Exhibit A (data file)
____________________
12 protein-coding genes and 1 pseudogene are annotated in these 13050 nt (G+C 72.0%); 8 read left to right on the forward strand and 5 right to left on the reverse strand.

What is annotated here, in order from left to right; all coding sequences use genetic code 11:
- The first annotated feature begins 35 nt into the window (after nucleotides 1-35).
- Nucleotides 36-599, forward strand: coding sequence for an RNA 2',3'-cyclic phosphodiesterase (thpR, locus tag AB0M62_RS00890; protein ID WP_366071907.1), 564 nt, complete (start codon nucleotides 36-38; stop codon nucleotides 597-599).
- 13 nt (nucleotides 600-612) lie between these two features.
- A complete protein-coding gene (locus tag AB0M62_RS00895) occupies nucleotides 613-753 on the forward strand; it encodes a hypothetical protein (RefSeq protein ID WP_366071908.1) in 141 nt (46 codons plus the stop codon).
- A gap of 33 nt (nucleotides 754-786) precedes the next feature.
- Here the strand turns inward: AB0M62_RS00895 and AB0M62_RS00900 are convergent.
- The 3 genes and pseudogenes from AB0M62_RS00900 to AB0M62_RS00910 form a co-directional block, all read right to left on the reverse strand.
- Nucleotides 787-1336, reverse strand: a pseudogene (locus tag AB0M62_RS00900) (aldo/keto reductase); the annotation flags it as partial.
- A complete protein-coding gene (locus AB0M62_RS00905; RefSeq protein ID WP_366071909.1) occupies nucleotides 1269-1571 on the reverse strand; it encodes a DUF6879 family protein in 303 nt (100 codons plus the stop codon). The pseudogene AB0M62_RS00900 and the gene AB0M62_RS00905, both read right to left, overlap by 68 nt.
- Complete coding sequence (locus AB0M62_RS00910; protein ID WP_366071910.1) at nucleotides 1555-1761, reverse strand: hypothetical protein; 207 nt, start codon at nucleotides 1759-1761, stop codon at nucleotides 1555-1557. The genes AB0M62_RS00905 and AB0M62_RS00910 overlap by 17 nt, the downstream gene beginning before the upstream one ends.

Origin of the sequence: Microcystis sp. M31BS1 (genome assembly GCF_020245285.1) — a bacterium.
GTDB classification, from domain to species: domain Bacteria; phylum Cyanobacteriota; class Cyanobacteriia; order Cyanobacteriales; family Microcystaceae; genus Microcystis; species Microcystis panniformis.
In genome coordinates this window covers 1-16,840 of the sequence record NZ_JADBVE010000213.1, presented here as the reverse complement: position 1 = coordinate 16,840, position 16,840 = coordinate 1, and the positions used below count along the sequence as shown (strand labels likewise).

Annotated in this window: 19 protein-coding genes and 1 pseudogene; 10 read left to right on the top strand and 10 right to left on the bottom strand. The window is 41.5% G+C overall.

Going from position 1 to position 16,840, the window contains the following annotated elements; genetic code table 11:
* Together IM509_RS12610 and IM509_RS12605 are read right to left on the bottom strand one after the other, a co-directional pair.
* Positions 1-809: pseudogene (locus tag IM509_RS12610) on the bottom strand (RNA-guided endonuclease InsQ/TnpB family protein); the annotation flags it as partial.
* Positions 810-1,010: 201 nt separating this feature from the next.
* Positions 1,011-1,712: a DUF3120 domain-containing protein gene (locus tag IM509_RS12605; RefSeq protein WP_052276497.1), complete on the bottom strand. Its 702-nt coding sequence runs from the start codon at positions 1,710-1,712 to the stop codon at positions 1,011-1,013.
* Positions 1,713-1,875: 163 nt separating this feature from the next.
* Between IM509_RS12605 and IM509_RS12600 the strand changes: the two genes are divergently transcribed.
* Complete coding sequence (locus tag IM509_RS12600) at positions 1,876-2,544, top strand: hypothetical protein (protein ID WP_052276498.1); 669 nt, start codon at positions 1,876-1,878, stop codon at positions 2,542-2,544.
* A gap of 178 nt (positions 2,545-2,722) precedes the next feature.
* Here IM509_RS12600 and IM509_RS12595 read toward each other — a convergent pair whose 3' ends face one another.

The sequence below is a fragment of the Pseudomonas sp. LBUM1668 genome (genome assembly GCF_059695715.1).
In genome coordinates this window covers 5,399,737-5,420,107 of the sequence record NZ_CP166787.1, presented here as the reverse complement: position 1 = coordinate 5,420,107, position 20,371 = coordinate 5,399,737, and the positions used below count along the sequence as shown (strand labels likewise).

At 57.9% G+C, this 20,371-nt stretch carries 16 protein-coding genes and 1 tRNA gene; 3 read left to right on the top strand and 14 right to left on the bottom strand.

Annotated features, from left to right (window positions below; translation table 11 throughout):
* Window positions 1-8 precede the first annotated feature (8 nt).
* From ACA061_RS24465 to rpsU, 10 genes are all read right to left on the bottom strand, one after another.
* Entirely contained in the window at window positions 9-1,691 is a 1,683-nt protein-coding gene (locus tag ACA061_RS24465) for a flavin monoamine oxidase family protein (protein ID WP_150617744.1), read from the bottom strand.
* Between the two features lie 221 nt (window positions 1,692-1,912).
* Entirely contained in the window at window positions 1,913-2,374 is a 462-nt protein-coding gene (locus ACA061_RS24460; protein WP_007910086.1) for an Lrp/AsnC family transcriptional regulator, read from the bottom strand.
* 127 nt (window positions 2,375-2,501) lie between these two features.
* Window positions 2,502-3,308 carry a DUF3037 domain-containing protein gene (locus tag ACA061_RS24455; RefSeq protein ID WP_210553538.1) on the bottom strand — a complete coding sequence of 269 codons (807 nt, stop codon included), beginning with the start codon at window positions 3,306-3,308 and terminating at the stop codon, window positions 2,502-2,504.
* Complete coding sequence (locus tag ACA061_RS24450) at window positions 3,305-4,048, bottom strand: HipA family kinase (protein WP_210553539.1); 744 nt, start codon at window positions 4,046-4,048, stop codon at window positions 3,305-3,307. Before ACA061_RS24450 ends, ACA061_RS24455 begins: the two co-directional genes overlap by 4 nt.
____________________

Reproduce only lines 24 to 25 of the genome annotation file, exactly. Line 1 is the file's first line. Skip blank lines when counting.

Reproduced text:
* Complete coding sequence (locus tag IM509_RS12600) at positions 1,876-2,544, top strand: hypothetical protein (protein ID WP_052276498.1); 669 nt, start codon at positions 1,876-1,878, stop codon at positions 2,542-2,544.
* A gap of 178 nt (positions 2,545-2,722) precedes the next feature.